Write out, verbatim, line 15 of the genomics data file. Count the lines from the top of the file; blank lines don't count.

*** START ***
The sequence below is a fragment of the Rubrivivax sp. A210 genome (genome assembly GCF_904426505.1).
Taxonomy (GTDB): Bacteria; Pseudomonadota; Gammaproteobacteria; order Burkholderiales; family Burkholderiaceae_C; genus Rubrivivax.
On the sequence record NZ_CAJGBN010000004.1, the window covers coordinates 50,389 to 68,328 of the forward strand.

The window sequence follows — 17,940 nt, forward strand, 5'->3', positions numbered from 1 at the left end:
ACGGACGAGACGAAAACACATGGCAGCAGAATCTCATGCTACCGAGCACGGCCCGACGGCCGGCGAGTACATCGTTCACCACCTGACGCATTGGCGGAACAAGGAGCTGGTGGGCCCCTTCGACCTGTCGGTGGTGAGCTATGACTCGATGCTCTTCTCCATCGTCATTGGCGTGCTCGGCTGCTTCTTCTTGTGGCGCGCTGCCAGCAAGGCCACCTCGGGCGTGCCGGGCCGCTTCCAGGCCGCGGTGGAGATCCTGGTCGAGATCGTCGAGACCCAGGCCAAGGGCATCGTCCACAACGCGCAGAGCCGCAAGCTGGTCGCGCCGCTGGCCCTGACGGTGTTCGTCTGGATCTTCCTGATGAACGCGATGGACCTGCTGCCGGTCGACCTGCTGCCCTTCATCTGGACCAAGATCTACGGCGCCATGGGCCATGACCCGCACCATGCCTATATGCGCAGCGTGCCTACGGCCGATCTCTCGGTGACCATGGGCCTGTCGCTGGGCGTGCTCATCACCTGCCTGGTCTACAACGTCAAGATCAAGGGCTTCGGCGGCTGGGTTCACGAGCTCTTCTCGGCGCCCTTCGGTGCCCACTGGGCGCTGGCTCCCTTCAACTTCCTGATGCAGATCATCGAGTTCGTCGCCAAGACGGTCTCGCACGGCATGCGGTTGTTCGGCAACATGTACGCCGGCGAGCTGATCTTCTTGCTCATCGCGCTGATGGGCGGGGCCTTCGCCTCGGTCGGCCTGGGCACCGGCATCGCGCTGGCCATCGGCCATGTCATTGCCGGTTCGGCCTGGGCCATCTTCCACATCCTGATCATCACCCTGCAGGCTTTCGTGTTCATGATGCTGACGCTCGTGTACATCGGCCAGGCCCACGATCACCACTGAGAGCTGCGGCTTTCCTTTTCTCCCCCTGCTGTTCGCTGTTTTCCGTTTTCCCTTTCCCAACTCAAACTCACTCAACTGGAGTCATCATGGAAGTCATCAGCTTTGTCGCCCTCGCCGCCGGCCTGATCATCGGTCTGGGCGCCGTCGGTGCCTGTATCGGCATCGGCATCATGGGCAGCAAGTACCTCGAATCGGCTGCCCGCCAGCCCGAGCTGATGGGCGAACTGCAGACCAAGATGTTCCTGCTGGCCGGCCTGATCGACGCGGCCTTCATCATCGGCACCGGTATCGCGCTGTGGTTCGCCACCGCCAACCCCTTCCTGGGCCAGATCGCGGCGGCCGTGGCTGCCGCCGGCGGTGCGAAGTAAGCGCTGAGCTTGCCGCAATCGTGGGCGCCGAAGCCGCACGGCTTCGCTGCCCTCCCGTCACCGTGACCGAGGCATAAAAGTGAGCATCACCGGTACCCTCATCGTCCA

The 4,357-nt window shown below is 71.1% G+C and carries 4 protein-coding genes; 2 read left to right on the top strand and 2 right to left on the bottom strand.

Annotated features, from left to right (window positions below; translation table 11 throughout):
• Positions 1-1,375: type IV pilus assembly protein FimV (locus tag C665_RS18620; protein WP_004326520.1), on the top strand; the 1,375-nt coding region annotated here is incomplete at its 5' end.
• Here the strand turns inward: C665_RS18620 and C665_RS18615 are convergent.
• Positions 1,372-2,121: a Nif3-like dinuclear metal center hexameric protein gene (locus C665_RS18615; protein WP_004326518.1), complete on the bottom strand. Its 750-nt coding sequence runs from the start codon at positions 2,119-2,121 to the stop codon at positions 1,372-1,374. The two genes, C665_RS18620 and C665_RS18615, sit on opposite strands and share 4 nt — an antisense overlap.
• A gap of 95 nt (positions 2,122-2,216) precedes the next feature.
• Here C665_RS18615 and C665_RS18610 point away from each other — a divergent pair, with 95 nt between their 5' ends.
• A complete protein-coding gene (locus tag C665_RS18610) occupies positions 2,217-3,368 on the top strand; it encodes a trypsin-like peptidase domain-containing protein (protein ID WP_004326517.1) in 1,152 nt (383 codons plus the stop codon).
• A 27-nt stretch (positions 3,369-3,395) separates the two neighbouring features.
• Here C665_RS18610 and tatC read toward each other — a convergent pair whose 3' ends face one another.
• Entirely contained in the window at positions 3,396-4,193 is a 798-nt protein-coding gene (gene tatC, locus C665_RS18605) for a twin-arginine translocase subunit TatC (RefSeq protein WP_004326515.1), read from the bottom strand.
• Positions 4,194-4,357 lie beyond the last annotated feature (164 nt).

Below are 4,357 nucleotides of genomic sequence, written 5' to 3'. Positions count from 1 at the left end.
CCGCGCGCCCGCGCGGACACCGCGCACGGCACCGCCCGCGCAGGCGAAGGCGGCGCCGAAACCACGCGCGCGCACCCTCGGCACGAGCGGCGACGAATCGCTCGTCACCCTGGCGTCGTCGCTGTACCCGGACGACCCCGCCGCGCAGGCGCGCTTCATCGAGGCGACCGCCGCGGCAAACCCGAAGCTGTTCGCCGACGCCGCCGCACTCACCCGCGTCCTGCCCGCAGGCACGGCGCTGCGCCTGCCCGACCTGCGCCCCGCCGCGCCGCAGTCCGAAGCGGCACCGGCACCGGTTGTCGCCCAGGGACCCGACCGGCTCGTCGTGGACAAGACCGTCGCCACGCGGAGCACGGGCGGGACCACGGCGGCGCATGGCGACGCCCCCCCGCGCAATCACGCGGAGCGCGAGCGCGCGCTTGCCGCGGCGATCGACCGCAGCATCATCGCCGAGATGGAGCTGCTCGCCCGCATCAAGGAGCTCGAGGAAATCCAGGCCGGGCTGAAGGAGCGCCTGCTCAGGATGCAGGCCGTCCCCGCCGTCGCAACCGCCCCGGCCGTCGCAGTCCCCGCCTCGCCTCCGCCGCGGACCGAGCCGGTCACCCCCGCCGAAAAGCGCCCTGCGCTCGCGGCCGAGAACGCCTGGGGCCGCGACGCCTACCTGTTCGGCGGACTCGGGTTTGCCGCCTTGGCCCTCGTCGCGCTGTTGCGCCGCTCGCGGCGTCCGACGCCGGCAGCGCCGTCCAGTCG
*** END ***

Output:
• Here C665_RS18610 and tatC read toward each other — a convergent pair whose 3' ends face one another.